‘iGEM is the beating heart of the growing global synthetic biology community,’ says Jack Dalton, who organised sponsorship from the Centre to help with costs.’
‘iGEM teams have founded over 400 start-ups and it is widely recognised as the proving ground for upcoming leaders in the field.
The ANU team chose to focus on the problem of heavy metal pollution, an issue particularly pressing in Australia due to the waste left behind by mining and agricultural operations. This aligns strongly with iGEM’s goals of “Local people solving local problems”.
‘Our platform was designed to bind to and sequester heavy metal ions such as arsenic inside protein nanocages inside bacterial cells. This effectively removes them from the environment preventing them from entering waterways and the food system,’ says Jack.
‘Presentation of our project at the Jamboree sparked a lot of interesting conversations with bio-mining start-ups that were interested in our platform and other teams working on similar problems.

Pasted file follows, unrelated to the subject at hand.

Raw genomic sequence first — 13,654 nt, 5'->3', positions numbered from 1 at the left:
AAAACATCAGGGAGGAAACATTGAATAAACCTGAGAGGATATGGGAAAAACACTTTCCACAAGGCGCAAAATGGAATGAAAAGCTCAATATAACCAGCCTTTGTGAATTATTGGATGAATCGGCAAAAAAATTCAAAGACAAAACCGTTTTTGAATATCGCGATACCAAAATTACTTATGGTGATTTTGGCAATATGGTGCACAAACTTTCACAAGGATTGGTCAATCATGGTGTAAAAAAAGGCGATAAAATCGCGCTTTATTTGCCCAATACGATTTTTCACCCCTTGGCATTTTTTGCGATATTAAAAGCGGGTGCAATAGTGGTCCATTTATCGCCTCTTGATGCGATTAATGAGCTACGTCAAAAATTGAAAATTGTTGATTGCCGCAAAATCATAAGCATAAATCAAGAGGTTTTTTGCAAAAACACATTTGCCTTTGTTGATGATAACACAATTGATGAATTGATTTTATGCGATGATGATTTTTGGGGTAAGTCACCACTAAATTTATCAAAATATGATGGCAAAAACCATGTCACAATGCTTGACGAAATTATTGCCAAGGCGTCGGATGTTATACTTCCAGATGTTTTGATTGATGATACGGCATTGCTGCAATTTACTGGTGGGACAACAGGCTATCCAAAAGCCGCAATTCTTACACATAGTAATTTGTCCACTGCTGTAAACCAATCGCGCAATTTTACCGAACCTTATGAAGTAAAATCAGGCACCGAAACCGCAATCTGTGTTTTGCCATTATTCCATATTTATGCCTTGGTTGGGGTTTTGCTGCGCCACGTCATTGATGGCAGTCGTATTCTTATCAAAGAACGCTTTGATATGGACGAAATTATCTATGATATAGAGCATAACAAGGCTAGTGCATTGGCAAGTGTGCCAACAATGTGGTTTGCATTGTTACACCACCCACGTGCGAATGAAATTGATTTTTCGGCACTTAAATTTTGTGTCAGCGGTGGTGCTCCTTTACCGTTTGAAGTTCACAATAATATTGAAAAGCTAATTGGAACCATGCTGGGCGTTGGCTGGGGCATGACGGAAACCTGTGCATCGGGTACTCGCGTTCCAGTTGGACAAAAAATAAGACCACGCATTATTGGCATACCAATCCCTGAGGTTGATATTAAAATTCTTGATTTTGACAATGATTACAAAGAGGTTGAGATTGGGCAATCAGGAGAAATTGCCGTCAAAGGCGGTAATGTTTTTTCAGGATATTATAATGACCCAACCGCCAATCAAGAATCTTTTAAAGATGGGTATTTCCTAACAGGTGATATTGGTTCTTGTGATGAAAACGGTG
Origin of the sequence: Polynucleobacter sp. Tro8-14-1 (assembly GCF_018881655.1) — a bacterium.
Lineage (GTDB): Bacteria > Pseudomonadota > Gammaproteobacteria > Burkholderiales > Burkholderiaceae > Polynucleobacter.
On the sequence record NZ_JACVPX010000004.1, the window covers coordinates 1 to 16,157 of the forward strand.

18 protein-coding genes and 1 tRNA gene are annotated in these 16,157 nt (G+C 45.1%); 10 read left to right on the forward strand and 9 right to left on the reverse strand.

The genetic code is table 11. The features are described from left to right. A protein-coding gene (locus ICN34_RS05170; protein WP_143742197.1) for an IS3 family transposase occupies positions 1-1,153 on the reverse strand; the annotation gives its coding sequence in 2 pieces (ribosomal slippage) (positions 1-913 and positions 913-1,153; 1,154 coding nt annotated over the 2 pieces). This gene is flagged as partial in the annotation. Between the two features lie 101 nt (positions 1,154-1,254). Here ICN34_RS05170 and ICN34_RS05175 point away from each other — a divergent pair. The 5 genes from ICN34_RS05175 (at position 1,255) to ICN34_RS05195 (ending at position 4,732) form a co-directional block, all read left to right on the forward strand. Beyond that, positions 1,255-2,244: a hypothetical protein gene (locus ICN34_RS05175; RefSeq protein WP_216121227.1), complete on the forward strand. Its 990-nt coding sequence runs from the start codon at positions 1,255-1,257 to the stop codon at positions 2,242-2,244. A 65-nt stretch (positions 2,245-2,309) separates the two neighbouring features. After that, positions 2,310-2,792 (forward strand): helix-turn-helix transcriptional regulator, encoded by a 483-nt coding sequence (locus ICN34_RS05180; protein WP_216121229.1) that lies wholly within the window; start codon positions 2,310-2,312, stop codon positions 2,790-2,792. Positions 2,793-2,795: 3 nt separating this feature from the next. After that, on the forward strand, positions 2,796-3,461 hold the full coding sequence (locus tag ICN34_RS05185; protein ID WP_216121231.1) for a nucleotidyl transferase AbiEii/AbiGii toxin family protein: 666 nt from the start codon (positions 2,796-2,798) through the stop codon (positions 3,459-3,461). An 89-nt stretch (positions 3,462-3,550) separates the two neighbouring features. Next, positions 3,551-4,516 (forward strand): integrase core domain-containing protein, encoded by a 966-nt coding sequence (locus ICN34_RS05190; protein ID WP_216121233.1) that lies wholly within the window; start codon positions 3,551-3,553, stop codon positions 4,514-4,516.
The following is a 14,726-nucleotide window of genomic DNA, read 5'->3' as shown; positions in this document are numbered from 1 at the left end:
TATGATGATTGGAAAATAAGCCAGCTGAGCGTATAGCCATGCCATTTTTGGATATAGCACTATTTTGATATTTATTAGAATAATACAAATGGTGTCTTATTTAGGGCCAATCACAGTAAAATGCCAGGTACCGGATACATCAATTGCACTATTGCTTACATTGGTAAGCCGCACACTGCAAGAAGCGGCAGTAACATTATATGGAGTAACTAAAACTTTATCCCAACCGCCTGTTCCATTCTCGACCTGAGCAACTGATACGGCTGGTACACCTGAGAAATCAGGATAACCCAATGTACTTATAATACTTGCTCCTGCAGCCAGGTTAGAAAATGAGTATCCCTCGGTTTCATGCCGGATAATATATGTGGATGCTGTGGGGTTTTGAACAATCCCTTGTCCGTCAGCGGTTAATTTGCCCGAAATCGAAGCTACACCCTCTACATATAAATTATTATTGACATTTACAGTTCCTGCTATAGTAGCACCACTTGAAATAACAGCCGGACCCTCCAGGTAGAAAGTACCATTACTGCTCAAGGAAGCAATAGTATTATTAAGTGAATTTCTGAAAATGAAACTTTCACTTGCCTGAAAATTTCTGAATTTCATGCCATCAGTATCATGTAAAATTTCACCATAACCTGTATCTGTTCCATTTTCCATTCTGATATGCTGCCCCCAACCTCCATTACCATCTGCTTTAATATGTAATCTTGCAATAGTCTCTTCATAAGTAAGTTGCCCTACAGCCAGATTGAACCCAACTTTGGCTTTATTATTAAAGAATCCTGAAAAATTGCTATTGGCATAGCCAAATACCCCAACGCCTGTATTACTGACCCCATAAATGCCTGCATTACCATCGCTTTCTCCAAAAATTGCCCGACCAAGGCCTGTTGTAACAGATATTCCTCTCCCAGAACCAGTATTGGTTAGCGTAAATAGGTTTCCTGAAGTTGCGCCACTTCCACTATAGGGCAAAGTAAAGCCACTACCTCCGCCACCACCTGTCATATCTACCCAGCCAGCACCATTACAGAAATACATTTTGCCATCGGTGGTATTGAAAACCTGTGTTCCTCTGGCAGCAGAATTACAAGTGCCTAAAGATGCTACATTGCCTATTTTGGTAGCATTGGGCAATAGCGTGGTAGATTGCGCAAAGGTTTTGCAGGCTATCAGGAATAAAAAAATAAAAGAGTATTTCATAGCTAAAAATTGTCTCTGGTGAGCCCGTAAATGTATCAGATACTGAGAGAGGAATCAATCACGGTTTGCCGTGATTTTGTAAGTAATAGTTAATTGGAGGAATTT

‘It was exciting to see the progress being made in environmental bioremediation, one project from Aachen University was using engineered fungi to recycle rare earth metals from e-waste, reducing our reliance on new mines.
‘The Jamboree was a very collaborative and international event. The sheer number of Chinese universities and even high schools and the standard of engineering excellence was truly amazing!
The ANU team met up with the team from McGill university in Canada which it had collaborated with on Biome, a protein art book to promote SynBio. McGill’s project; Proteus, went on to win the best overall project.
‘The standard of engineering, design, human practice and outreach demonstrated by the top teams was awe-inspiring and the projects looked like they had been developed by large companies! It definitely set the bar high and gives the ANU team something to aim for in the future.’